Conjugated linoleic acid, or CLA, is a polyunsaturated fatty acid that has shown promise in reducing the risk of heart disease and weight problems. According to the American Heart Association, polyunsaturated fats are good fats that help reduce harmful cholesterol levels, lower blood pressure and reduce a person's risk for heart disease. CLA has also been found to have cancer-fighting properties. Medical studies have shown that mice fed CLA-rich foods had a greatly reduced risk of developing cancer, according to a study published in the journal "Carcoginesis."
Recommended CLA Intake
Your body cannot produce CLA; it can only be obtained through a healthy diet or by taking CLA supplements. Health and diet experts recommend 1 to 3 g of CLA per day. People who weigh 155 pounds or more should take 3.5 g to receive its full health benefits.
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Kangaroo meat has the highest levels of CLA. Studies have revealed that kangaroo meat contains five times more CLA in its fat than any other animal source, according to the Commonwealth Scientific and Industrial Research Organisation in Australia. Excellent food sources for CLA also include ruminants, or grass-fed animals, like cattle and sheep. Ruminant animals naturally have higher concentration of CLA in their meat and milk because of the bacteria found in their gut that produces CLA during the digestive process. Products made from the meat and milk of these grass fed animals contain concentrated amounts of CLA. Eggs, vegetable oils, poultry, seafood and pork also contain CLA, but in smaller quantities.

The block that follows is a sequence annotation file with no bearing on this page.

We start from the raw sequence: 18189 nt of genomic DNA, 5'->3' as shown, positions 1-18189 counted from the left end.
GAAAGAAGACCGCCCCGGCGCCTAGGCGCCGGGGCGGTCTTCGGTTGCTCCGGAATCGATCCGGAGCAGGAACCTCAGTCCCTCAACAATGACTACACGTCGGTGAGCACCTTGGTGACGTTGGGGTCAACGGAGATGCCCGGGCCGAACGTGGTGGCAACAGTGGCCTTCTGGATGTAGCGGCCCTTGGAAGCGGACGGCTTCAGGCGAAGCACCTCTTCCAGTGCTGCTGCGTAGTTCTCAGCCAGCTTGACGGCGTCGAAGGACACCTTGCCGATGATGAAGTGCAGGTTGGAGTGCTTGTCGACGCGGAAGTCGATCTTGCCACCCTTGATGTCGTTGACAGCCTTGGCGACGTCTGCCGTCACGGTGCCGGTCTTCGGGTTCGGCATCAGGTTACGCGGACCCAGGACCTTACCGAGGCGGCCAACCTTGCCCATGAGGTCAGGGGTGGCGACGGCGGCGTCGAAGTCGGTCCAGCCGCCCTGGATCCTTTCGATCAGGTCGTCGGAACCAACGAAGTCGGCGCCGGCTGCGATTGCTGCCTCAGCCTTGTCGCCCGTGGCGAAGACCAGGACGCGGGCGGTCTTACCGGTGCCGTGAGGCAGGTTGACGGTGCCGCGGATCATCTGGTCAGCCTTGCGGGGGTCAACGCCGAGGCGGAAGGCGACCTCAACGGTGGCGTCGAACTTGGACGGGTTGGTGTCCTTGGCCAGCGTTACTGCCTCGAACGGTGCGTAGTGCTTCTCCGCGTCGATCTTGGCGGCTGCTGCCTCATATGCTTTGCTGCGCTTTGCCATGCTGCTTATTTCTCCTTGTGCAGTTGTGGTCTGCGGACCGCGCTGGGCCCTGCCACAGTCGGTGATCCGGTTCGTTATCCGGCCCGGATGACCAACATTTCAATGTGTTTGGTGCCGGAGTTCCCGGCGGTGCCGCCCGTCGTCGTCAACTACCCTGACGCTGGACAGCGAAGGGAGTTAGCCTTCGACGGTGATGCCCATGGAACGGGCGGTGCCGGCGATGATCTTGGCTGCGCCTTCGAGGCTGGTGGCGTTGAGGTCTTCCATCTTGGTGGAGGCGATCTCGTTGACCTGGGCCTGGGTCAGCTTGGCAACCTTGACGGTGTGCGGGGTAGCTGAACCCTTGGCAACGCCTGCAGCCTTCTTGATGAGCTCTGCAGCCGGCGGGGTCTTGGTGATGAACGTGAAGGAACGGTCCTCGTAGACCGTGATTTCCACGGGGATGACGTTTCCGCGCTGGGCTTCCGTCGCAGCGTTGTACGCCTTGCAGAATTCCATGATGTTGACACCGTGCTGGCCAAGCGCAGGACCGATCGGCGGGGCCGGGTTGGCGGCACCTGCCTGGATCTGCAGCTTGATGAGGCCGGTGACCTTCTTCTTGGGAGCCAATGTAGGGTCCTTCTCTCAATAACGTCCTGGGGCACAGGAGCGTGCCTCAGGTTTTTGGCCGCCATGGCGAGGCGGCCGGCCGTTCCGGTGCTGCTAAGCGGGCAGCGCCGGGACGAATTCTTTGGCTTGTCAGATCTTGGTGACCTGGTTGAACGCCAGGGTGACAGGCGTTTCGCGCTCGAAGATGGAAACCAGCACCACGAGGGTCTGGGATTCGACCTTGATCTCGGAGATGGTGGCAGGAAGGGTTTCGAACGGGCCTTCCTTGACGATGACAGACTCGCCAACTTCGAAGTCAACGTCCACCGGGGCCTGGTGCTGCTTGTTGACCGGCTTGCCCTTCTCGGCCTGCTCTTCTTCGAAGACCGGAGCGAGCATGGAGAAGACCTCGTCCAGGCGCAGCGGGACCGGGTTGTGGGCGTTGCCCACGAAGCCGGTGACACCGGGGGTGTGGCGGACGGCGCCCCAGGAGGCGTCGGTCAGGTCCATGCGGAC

Why CLA Is Important
CLAs reduce the risk of heart disease, lower blood pressure and decrease blood cholesterol levels. People who take CLAs regularly also reduce their risk for developing breast, lung, colorectal, skin and stomach cancers. Combined with exercise and proper diet, CLA may improve your weight loss efforts and lower body fat levels. It might also increases your metabolic rate, helping your body burn fat more easily.
Possible Side Effects
CLA may cause people with serious weight problems to be at increased risk for developing diabetes because high levels of CLA may induce insulin resistance. CLA also interacts with blood cholesterol and may increase the concentration of cholesterol in your liver, which could result in gallstone formation. Carefully monitor your intake of CLA to avoid possible side effects.
- American Heart Association; Getting Health; Fats and Oils; Polyunsaturated Fats Q & A; 2010
- "Carcoginesis"; Anticarcinogens From Fried Ground Beef: Heat-Altered Derivatives of Linoleic Acid; Y.L. Ha, et al.; 1987
- Office of Dietary Supplements; Dietary CLA Intake in Humans; Shelley McGuire, Ph.D., et al.
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